WHEN Charlie Leach was diagnosed with cancer his immediate thought was that he was going to die.

He said: “It is a very traumatic word to hear “cancer,” he said.

“It has been quite tough, but then after a couple of weeks you sort of think it is not going to make it better being sad about it.”

Seventeen-year-old Charlie fell ill with liposarcoma in April, a cancer of the fat cells that affects only 2.5 people in every million.

He said: “The first thing going through your head is that you are going to die.”

The teenager, from Broadway Close in Witney, had to put on hold his dream of becoming a Formula 1 engineer to concentrate on getting better.

He underwent 25 days of intensive radiotherapy treatment –10 minutes every morning for five weeks, with only the weekends as a break.

Doctors told Charlie his was a “medium risk” cancer but said it was of a type which could return in the future.

He said: “My family has been trying to keep me strong by saying ‘do not put your energy into being upset, put it into getting better’.

“Without their support it would have been a lot harder. They have comforted me and told me I am going to be the lucky one.”

Last Wednesday Charlie had an operation to remove the tumour in his right hip.

He said: “I am on crutches now and finding it hard to walk around but it is getting better.

“I find out around December or January whether I am definitely all cleared up.”

But he added: “Although they got it all out, I still have 10 years of check-ups to go through.”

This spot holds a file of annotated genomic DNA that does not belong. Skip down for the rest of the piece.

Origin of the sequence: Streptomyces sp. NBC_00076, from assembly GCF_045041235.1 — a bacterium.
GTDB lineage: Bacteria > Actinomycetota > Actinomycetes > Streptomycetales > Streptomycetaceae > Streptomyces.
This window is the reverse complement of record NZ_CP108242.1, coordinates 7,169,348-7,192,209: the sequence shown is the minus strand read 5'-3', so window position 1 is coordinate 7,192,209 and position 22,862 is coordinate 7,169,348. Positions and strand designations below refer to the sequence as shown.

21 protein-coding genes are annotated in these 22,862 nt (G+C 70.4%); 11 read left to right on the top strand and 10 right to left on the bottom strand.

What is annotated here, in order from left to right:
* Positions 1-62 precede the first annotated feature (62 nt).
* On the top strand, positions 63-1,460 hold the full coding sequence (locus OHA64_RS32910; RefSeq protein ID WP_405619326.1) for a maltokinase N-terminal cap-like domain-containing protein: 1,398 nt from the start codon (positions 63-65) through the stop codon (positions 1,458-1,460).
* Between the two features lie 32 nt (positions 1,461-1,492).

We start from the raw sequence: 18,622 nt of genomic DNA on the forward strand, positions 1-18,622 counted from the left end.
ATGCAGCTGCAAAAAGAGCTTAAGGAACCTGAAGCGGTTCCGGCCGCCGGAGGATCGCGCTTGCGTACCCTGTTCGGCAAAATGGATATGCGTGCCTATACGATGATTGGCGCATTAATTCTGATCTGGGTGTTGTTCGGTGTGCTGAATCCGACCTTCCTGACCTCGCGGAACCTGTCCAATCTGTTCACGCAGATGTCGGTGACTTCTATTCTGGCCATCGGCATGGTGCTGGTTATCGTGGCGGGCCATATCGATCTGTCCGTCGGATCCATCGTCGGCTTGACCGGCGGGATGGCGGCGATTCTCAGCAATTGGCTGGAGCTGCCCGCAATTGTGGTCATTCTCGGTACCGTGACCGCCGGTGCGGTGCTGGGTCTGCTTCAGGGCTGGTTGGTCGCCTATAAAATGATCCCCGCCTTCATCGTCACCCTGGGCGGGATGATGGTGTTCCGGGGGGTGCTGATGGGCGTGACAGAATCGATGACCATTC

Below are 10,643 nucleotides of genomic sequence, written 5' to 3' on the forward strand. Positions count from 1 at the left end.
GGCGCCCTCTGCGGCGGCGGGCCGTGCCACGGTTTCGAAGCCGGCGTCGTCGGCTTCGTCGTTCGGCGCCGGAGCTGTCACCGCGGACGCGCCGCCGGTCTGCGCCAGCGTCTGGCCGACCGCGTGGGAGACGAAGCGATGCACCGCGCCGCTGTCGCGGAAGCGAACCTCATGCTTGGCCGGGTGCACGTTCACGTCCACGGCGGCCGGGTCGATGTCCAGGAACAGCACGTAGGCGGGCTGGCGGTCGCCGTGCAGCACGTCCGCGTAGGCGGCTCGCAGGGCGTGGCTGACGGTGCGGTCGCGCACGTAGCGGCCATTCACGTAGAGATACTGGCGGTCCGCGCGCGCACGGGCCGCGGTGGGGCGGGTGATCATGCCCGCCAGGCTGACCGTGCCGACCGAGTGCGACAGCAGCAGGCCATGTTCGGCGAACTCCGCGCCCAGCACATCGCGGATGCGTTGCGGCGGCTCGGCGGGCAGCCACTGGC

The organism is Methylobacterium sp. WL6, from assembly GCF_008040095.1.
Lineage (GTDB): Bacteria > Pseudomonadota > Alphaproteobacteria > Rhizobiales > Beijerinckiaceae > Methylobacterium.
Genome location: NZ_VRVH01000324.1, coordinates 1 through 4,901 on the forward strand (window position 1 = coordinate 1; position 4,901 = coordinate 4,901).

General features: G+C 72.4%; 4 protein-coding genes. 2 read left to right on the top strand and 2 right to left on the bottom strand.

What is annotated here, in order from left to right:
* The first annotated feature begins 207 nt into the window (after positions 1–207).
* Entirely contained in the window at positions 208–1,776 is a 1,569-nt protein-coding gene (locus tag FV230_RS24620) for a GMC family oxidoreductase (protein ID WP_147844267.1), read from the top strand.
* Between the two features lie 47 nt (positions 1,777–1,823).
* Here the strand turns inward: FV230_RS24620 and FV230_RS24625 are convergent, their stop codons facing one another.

Charlie is now set to return to Oxford and Cherwell Valley College in Bicester this week to restart a motor sport engineering diploma.

He later hopes to go on to Oxford Brookes University for a four-year motor sports degree.

He had to put his studies on hold for about three month, but is now more focused on his dream than ever.

He said: “If anything, this has made me more determined to achieve what I want to do.”

Two weeks ago, Charlie visited race circuit Silverstone, in Northamptonshire, and met British Formula 3 racing driver Oli Webb.

The event was put together by Starlight Children’s Foundation, which organises wishes for seriously or terminally ill youngsters.

Mr Webb said: “It was great to meet Charlie, who, in spite of everything that he is going through, is a very determined young man. He is incredibly inspirational.”

Starlight is now hoping to organise for Charlie to meet his hero, British Formula 1 racing driver Lewis Hamilton.

Charlie said: “Lewis Hamilton is my idol.

“Meeting him would be the best day ever.”